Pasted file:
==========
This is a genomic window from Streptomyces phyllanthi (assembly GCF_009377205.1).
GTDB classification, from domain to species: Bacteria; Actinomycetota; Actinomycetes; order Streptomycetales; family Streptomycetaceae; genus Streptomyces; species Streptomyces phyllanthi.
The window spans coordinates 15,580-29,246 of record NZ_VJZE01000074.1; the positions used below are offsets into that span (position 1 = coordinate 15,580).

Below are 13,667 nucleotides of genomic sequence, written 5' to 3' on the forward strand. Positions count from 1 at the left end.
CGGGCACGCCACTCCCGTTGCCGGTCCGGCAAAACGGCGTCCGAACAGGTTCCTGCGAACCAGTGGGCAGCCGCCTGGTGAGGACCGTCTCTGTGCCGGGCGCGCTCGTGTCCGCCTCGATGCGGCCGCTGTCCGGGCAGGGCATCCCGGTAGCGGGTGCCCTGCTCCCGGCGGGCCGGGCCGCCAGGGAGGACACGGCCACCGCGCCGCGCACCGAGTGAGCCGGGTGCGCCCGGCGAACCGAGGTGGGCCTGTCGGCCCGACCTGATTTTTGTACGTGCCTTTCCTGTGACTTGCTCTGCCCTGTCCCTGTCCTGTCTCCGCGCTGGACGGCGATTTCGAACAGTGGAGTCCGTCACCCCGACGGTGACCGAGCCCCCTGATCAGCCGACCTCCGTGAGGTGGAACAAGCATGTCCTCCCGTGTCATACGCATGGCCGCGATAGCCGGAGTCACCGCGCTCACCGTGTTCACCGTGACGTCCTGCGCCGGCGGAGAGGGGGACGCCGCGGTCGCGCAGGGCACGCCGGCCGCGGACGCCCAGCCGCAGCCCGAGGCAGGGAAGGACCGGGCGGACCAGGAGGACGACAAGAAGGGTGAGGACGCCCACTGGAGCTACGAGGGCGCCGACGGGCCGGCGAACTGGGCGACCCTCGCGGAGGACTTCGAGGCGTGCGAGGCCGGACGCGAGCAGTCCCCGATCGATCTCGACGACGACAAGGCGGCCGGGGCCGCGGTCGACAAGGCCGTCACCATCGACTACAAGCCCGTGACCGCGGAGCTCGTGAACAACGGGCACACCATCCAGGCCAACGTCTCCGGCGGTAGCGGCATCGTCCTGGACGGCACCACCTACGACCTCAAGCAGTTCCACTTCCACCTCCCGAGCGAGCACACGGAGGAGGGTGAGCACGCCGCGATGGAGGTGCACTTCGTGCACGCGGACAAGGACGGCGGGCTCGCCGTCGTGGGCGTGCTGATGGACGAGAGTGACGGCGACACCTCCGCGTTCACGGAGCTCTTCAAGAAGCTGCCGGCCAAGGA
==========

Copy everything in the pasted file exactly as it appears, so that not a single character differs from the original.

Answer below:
This is a genomic window from Streptomyces phyllanthi (assembly GCF_009377205.1).
GTDB classification, from domain to species: Bacteria; Actinomycetota; Actinomycetes; order Streptomycetales; family Streptomycetaceae; genus Streptomyces; species Streptomyces phyllanthi.
The window spans coordinates 15,580-29,246 of record NZ_VJZE01000074.1; the positions used below are offsets into that span (position 1 = coordinate 15,580).

Below are 13,667 nucleotides of genomic sequence, written 5' to 3' on the forward strand. Positions count from 1 at the left end.
CGGGCACGCCACTCCCGTTGCCGGTCCGGCAAAACGGCGTCCGAACAGGTTCCTGCGAACCAGTGGGCAGCCGCCTGGTGAGGACCGTCTCTGTGCCGGGCGCGCTCGTGTCCGCCTCGATGCGGCCGCTGTCCGGGCAGGGCATCCCGGTAGCGGGTGCCCTGCTCCCGGCGGGCCGGGCCGCCAGGGAGGACACGGCCACCGCGCCGCGCACCGAGTGAGCCGGGTGCGCCCGGCGAACCGAGGTGGGCCTGTCGGCCCGACCTGATTTTTGTACGTGCCTTTCCTGTGACTTGCTCTGCCCTGTCCCTGTCCTGTCTCCGCGCTGGACGGCGATTTCGAACAGTGGAGTCCGTCACCCCGACGGTGACCGAGCCCCCTGATCAGCCGACCTCCGTGAGGTGGAACAAGCATGTCCTCCCGTGTCATACGCATGGCCGCGATAGCCGGAGTCACCGCGCTCACCGTGTTCACCGTGACGTCCTGCGCCGGCGGAGAGGGGGACGCCGCGGTCGCGCAGGGCACGCCGGCCGCGGACGCCCAGCCGCAGCCCGAGGCAGGGAAGGACCGGGCGGACCAGGAGGACGACAAGAAGGGTGAGGACGCCCACTGGAGCTACGAGGGCGCCGACGGGCCGGCGAACTGGGCGACCCTCGCGGAGGACTTCGAGGCGTGCGAGGCCGGACGCGAGCAGTCCCCGATCGATCTCGACGACGACAAGGCGGCCGGGGCCGCGGTCGACAAGGCCGTCACCATCGACTACAAGCCCGTGACCGCGGAGCTCGTGAACAACGGGCACACCATCCAGGCCAACGTCTCCGGCGGTAGCGGCATCGTCCTGGACGGCACCACCTACGACCTCAAGCAGTTCCACTTCCACCTCCCGAGCGAGCACACGGAGGAGGGTGAGCACGCCGCGATGGAGGTGCACTTCGTGCACGCGGACAAGGACGGCGGGCTCGCCGTCGTGGGCGTGCTGATGGACGAGAGTGACGGCGACACCTCCGCGTTCACGGAGCTCTTCAAGAAGCTGCCGGCCAAGGA